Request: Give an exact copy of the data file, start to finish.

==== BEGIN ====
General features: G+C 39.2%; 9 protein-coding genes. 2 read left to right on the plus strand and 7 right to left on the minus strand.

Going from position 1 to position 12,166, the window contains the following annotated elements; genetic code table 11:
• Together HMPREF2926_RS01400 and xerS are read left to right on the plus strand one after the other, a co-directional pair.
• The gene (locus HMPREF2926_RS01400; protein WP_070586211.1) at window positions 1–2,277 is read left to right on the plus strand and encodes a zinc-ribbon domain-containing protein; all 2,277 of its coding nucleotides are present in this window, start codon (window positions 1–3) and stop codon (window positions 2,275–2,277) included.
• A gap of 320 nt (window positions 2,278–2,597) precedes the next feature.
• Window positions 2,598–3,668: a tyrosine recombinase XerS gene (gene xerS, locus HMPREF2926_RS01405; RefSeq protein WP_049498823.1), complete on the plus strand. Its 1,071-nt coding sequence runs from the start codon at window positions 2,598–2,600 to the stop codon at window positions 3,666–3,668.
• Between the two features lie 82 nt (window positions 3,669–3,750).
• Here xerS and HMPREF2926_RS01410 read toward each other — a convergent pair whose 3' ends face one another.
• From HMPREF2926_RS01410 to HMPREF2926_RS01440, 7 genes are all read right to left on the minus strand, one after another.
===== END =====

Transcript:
General features: G+C 39.2%; 9 protein-coding genes. 2 read left to right on the plus strand and 7 right to left on the minus strand.

Going from position 1 to position 12,166, the window contains the following annotated elements; genetic code table 11:
• Together HMPREF2926_RS01400 and xerS are read left to right on the plus strand one after the other, a co-directional pair.
• The gene (locus HMPREF2926_RS01400; protein WP_070586211.1) at window positions 1–2,277 is read left to right on the plus strand and encodes a zinc-ribbon domain-containing protein; all 2,277 of its coding nucleotides are present in this window, start codon (window positions 1–3) and stop codon (window positions 2,275–2,277) included.
• A gap of 320 nt (window positions 2,278–2,597) precedes the next feature.
• Window positions 2,598–3,668: a tyrosine recombinase XerS gene (gene xerS, locus HMPREF2926_RS01405; RefSeq protein WP_049498823.1), complete on the plus strand. Its 1,071-nt coding sequence runs from the start codon at window positions 2,598–2,600 to the stop codon at window positions 3,666–3,668.
• Between the two features lie 82 nt (window positions 3,669–3,750).
• Here xerS and HMPREF2926_RS01410 read toward each other — a convergent pair whose 3' ends face one another.
• From HMPREF2926_RS01410 to HMPREF2926_RS01440, 7 genes are all read right to left on the minus strand, one after another.